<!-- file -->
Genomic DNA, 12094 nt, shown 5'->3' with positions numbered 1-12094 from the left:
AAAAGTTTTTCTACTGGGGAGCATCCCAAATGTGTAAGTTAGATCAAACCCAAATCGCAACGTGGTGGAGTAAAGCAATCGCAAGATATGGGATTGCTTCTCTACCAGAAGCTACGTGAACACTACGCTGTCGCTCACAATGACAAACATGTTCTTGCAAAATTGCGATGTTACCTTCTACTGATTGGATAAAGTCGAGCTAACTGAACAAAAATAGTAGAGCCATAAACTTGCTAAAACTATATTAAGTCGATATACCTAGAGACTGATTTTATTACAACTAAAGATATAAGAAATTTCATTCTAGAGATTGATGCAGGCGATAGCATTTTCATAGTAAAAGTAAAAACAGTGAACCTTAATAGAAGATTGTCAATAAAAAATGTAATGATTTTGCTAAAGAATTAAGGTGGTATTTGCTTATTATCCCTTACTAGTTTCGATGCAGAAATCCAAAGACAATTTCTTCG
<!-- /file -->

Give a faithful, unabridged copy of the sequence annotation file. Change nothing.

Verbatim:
Genomic DNA, 12094 nt, shown 5'->3' with positions numbered 1-12094 from the left:
AAAAGTTTTTCTACTGGGGAGCATCCCAAATGTGTAAGTTAGATCAAACCCAAATCGCAACGTGGTGGAGTAAAGCAATCGCAAGATATGGGATTGCTTCTCTACCAGAAGCTACGTGAACACTACGCTGTCGCTCACAATGACAAACATGTTCTTGCAAAATTGCGATGTTACCTTCTACTGATTGGATAAAGTCGAGCTAACTGAACAAAAATAGTAGAGCCATAAACTTGCTAAAACTATATTAAGTCGATATACCTAGAGACTGATTTTATTACAACTAAAGATATAAGAAATTTCATTCTAGAGATTGATGCAGGCGATAGCATTTTCATAGTAAAAGTAAAAACAGTGAACCTTAATAGAAGATTGTCAATAAAAAATGTAATGATTTTGCTAAAGAATTAAGGTGGTATTTGCTTATTATCCCTTACTAGTTTCGATGCAGAAATCCAAAGACAATTTCTTCG